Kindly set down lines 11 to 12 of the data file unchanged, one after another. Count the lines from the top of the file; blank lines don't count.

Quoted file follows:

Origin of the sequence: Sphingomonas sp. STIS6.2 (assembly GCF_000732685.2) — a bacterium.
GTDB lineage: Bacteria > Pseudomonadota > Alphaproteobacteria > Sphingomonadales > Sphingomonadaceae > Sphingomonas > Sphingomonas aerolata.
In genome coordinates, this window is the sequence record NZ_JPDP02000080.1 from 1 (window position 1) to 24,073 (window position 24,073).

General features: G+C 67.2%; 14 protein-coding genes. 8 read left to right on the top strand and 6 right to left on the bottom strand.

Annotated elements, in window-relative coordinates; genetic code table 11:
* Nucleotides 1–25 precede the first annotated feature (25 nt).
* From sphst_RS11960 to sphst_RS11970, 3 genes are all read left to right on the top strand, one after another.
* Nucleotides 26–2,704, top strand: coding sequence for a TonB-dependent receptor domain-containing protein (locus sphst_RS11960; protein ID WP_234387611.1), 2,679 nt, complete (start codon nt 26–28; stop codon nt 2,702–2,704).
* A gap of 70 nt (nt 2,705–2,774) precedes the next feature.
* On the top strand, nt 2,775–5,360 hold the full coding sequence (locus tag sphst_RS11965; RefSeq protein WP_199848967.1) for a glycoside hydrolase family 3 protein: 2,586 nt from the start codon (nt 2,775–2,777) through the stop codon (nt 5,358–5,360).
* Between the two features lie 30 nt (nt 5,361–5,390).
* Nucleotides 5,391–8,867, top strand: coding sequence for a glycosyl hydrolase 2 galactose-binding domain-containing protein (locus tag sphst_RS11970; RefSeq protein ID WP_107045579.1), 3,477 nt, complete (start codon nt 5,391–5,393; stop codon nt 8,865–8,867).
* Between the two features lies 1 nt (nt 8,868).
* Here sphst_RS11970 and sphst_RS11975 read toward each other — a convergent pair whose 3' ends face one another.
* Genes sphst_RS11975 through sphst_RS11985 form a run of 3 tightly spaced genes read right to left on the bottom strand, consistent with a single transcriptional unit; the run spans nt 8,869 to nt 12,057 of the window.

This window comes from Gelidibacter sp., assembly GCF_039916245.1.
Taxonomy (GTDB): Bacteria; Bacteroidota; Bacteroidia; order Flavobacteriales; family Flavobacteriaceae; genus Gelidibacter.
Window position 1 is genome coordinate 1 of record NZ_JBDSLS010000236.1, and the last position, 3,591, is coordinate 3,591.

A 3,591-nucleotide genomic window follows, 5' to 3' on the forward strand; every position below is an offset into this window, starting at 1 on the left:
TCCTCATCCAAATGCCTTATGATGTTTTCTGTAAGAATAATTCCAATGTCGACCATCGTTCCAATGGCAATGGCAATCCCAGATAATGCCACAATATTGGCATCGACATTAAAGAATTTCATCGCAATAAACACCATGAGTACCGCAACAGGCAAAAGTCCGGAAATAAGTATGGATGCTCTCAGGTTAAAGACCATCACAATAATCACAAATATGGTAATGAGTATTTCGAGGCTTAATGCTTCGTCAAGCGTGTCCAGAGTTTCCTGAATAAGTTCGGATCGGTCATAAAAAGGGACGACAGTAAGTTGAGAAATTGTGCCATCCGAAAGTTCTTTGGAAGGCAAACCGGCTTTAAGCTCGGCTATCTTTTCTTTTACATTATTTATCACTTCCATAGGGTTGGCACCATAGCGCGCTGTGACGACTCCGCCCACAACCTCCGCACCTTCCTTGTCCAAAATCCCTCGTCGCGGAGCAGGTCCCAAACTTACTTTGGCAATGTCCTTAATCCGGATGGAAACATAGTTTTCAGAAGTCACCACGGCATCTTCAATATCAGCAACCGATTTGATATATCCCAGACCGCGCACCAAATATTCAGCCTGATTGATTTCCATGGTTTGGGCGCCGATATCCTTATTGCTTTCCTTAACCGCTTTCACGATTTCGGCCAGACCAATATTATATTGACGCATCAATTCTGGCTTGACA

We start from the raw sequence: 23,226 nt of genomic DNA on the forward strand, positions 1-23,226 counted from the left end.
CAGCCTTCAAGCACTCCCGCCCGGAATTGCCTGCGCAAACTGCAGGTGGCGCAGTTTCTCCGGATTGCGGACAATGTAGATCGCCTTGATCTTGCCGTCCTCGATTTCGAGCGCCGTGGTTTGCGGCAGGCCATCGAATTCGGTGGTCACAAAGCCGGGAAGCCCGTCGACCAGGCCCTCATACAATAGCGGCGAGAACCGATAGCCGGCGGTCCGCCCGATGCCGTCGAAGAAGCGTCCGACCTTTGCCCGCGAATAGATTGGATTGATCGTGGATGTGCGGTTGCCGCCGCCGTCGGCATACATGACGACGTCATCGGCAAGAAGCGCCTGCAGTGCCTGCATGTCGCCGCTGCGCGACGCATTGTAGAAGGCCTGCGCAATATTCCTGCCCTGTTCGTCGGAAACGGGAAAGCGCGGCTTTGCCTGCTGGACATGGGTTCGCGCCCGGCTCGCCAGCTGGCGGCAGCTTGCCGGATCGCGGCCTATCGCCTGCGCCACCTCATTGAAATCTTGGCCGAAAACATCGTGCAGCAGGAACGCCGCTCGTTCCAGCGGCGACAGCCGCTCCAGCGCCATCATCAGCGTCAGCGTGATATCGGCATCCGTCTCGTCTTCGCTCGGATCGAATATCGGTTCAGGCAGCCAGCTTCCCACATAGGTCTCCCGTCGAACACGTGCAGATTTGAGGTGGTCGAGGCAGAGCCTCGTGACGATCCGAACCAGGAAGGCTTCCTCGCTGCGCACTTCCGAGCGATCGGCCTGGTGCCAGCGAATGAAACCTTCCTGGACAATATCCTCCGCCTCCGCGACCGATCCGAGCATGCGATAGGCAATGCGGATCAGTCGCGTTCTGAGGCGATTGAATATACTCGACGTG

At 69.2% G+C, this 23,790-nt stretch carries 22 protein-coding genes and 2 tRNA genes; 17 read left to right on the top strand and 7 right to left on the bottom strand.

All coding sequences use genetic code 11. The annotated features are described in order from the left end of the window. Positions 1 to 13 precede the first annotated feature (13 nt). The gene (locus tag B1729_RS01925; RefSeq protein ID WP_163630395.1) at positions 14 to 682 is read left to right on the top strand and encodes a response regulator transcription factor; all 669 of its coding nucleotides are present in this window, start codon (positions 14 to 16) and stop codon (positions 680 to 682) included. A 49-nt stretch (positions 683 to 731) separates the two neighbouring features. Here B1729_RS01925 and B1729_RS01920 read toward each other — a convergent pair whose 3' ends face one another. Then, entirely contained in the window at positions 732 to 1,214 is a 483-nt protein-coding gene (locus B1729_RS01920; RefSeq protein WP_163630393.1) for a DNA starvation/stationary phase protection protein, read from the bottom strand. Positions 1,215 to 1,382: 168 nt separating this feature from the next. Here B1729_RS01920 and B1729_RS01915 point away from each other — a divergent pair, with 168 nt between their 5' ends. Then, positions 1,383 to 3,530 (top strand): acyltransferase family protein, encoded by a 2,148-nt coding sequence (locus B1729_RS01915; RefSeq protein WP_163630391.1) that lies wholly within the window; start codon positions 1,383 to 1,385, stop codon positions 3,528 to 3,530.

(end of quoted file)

* Between the two features lie 30 nt (nt 5,361–5,390).
* Nucleotides 5,391–8,867, top strand: coding sequence for a glycosyl hydrolase 2 galactose-binding domain-containing protein (locus tag sphst_RS11970; RefSeq protein ID WP_107045579.1), 3,477 nt, complete (start codon nt 5,391–5,393; stop codon nt 8,865–8,867).